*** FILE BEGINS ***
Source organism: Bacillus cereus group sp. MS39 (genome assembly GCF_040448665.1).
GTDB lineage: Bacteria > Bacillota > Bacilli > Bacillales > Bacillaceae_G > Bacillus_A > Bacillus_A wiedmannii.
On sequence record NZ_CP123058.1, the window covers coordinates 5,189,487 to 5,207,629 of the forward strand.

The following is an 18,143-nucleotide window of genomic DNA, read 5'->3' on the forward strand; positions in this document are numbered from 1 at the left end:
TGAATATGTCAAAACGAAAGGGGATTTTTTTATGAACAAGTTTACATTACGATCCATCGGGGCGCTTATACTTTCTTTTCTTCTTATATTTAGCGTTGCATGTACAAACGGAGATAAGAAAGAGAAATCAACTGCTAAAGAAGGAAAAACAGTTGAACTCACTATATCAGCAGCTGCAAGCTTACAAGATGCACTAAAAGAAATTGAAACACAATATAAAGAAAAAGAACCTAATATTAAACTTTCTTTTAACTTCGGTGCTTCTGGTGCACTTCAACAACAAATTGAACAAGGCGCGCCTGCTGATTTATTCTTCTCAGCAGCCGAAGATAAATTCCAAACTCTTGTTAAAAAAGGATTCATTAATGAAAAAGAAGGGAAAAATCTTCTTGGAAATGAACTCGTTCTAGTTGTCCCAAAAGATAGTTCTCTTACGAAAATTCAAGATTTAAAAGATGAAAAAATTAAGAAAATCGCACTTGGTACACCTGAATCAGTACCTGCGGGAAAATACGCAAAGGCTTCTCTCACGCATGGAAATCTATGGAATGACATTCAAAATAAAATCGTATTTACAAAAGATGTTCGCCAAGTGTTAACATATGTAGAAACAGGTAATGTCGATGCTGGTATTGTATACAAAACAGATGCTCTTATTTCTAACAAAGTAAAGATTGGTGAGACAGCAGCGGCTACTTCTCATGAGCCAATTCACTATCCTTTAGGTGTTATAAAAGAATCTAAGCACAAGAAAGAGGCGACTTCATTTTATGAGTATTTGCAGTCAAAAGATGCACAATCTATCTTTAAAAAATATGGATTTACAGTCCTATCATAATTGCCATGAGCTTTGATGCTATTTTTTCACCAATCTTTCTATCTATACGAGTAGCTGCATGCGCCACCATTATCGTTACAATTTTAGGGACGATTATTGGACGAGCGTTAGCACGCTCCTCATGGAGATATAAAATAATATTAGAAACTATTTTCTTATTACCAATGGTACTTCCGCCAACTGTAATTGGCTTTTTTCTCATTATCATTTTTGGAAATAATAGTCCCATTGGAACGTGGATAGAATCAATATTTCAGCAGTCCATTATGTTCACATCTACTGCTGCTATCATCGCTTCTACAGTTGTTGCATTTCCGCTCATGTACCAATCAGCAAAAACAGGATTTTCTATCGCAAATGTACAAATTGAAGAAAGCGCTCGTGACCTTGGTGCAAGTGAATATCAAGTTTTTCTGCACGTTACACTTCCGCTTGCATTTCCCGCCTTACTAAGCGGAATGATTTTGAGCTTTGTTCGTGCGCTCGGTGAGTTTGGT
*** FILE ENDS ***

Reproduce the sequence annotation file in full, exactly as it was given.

Source organism: Bacillus cereus group sp. MS39 (genome assembly GCF_040448665.1).
GTDB lineage: Bacteria > Bacillota > Bacilli > Bacillales > Bacillaceae_G > Bacillus_A > Bacillus_A wiedmannii.
On sequence record NZ_CP123058.1, the window covers coordinates 5,189,487 to 5,207,629 of the forward strand.

The following is an 18,143-nucleotide window of genomic DNA, read 5'->3' on the forward strand; positions in this document are numbered from 1 at the left end:
TGAATATGTCAAAACGAAAGGGGATTTTTTTATGAACAAGTTTACATTACGATCCATCGGGGCGCTTATACTTTCTTTTCTTCTTATATTTAGCGTTGCATGTACAAACGGAGATAAGAAAGAGAAATCAACTGCTAAAGAAGGAAAAACAGTTGAACTCACTATATCAGCAGCTGCAAGCTTACAAGATGCACTAAAAGAAATTGAAACACAATATAAAGAAAAAGAACCTAATATTAAACTTTCTTTTAACTTCGGTGCTTCTGGTGCACTTCAACAACAAATTGAACAAGGCGCGCCTGCTGATTTATTCTTCTCAGCAGCCGAAGATAAATTCCAAACTCTTGTTAAAAAAGGATTCATTAATGAAAAAGAAGGGAAAAATCTTCTTGGAAATGAACTCGTTCTAGTTGTCCCAAAAGATAGTTCTCTTACGAAAATTCAAGATTTAAAAGATGAAAAAATTAAGAAAATCGCACTTGGTACACCTGAATCAGTACCTGCGGGAAAATACGCAAAGGCTTCTCTCACGCATGGAAATCTATGGAATGACATTCAAAATAAAATCGTATTTACAAAAGATGTTCGCCAAGTGTTAACATATGTAGAAACAGGTAATGTCGATGCTGGTATTGTATACAAAACAGATGCTCTTATTTCTAACAAAGTAAAGATTGGTGAGACAGCAGCGGCTACTTCTCATGAGCCAATTCACTATCCTTTAGGTGTTATAAAAGAATCTAAGCACAAGAAAGAGGCGACTTCATTTTATGAGTATTTGCAGTCAAAAGATGCACAATCTATCTTTAAAAAATATGGATTTACAGTCCTATCATAATTGCCATGAGCTTTGATGCTATTTTTTCACCAATCTTTCTATCTATACGAGTAGCTGCATGCGCCACCATTATCGTTACAATTTTAGGGACGATTATTGGACGAGCGTTAGCACGCTCCTCATGGAGATATAAAATAATATTAGAAACTATTTTCTTATTACCAATGGTACTTCCGCCAACTGTAATTGGCTTTTTTCTCATTATCATTTTTGGAAATAATAGTCCCATTGGAACGTGGATAGAATCAATATTTCAGCAGTCCATTATGTTCACATCTACTGCTGCTATCATCGCTTCTACAGTTGTTGCATTTCCGCTCATGTACCAATCAGCAAAAACAGGATTTTCTATCGCAAATGTACAAATTGAAGAAAGCGCTCGTGACCTTGGTGCAAGTGAATATCAAGTTTTTCTGCACGTTACACTTCCGCTTGCATTTCCCGCCTTACTAAGCGGAATGATTTTGAGCTTTGTTCGTGCGCTCGGTGAGTTTGGT